Saturday, September 21, 2013

Dancing in the Street - A Rock And Roll History episode 1

This is a documentary that you should watch if you want a bit of history of
modern American Music.

Tuesday, September 17, 2013

October is Black History Month in the UK

"The first UK Black History event was held in 1987. Set up by Akyaaba Addai Sebbo, who worked with Ken Livingstone at the Greater London Council, its aim was to mark the contributions of black people throughout history. Black History Month now runs throughout the month of October. As there has long been concern about the experience of black children in the UK, October - as the beginning of the academic year - felt like a good time to instill pride and a sense of identity for these children."

UK BHM 2013

If we African Americans and Canadians put some effort into studying and
sharing the info we find then African Diasporan History will advance that much
further. I hope to see some sharing going on over the pond this year
in October and next year in February. It would be really something if we
could keep it going from the beginning of October through February.

Africans in Britain

From the late Middle Ages, as Europeans began to make direct contact with Africa, the number of Africans and people of African descent in Britain began to increase. The most important cause of these migrations was probably the slave trade. British involvement in the trade began in the 16th century and had reached huge proportions by the 18th. Over a period of 400 years, Europeans transported many millions of Africans to labour in their colonies in the Americas. These migrations created the Black

This image, from the Gentleman's Magazine, shows Ayuba Suleiman Diallo (here called by the English version of his name, Job ben Solomon), the son of a Muslim imam from Gambia, and William Ansah Sessarakoo, a prince from Ghana. They were both tricked into slavery, but freed on account of their noble origins and education. Sessarakoo lived in England from 1749 to 1750.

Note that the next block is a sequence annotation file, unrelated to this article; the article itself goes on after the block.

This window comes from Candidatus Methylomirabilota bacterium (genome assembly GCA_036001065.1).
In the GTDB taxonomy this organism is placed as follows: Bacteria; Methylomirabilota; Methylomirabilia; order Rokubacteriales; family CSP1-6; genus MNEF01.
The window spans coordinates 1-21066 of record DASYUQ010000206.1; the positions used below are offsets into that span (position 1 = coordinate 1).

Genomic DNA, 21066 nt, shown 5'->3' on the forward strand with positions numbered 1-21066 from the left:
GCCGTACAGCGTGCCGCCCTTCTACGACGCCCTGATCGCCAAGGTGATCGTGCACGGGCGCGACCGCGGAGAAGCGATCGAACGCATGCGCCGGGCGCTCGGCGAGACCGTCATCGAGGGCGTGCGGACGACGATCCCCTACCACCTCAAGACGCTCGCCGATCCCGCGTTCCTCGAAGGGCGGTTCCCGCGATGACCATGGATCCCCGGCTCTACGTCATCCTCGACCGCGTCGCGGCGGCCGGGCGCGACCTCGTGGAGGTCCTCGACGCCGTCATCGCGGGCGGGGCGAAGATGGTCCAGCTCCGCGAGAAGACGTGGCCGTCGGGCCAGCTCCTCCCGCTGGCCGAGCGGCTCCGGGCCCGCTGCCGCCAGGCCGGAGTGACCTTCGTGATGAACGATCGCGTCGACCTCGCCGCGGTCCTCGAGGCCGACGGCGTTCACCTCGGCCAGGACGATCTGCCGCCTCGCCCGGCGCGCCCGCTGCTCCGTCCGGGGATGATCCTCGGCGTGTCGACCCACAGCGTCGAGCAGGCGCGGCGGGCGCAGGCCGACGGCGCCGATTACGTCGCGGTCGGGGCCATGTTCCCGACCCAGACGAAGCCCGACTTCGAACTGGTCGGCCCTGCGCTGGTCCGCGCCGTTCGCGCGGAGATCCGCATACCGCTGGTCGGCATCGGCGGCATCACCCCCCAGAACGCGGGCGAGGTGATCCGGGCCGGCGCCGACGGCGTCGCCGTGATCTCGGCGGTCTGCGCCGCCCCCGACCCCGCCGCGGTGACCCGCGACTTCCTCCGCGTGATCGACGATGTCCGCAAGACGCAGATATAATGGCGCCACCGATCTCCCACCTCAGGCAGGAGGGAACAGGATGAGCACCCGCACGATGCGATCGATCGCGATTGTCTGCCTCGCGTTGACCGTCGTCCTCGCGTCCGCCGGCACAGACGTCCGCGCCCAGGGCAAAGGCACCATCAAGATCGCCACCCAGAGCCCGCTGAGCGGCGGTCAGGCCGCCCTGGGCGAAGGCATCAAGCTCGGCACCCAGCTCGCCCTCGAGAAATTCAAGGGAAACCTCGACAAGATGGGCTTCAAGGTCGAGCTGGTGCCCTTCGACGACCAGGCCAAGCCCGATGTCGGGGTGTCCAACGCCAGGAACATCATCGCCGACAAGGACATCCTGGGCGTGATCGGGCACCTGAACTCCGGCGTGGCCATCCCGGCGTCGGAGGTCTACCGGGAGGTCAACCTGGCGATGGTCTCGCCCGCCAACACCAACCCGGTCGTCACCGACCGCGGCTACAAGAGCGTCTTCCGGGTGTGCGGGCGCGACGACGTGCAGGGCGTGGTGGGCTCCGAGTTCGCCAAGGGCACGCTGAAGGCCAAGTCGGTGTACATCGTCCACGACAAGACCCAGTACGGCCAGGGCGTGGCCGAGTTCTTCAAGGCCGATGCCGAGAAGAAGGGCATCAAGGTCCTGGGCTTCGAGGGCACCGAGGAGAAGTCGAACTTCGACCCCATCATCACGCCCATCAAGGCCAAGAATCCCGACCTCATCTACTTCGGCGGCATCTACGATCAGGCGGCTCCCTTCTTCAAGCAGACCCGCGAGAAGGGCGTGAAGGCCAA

Solomon travelled to England after spending time on a plantation in Maryland. He became something of a celebrity and was 'graciously received by nobility'. Dressed in an African gown, he was presented to the king and queen. After spending some time in England, he was taken back to Africa by the Royal African Company.

Gentleman's Magazine, June 1750, p. 273 

I could go on  with the links but I believe you get the picture,
please share and discuss the info you find with family and friends and
feel free to come back with other info, comments are welcome.

Sunday, September 15, 2013

September 15, 1963 - Birmingham Sunday - 53 Years Ago

The four girls killed in the bombing (Clockwise from top left,
Addie Mae Collins, Cynthia Wesley,
Carole Robertson and Denise McNair)
On a Sunday, 53 years ago
In Birmingham, Alabama, a senseless, racially motivated  attack occured on September 15, 1963. Members of the Ku Klux Klan dynamited the basement of Birmingham's Sixteenth Street Baptist Church during Sunday School and 4 little girls lost their lives, Addie Mae Collins (age 14), Denise McNair (age 11), Carole Robertson (age 14), and Cynthia Wesley (age 14) died and 22 other people were injured on that fateful Sunday.

The cowardly bigots of Birmingham showed us the stuff they were made of that day but what's more important was that they also demonstrated the strength of will, of all the Black people of that city who were not broken by this or any of the other atrocities perpetrated by these viscious racists. 

While it's important to remember these terroristic acts of bigotry and cowardice it is even more important to remember that the children of Birmingham were not simply victims. The children of Birmingham, in the face of grave personal peril, courageously played a vital role in the acquisition of their civil rights. They left a legacy, which must be acknowledged and continued in order for their acts to not have been done in vain.
Web Prospector

Birmingham’s Child Heroes      
By Steve Theunissen
"And so it was that on May 2nd, more than one thousand Black students skipped school and congregated at the 16th Street Baptist church ready to march downtown. Police Chief Eugene “Bull” Connor marshaled his forces against them. Coming out of the church in waves of 50, the students were arrested and carted off in police vans. Soon, however, there were no vans left and the police had to recruit school busses. Mahatma Gandhi’s non-violent goal of filling the jails was being realized.
The next day hundreds more children turned up at 16th Street Baptist, ready and willing to be carted off to jail."

see the complete article at

This Video begins with a moment of silence in memory of the victims.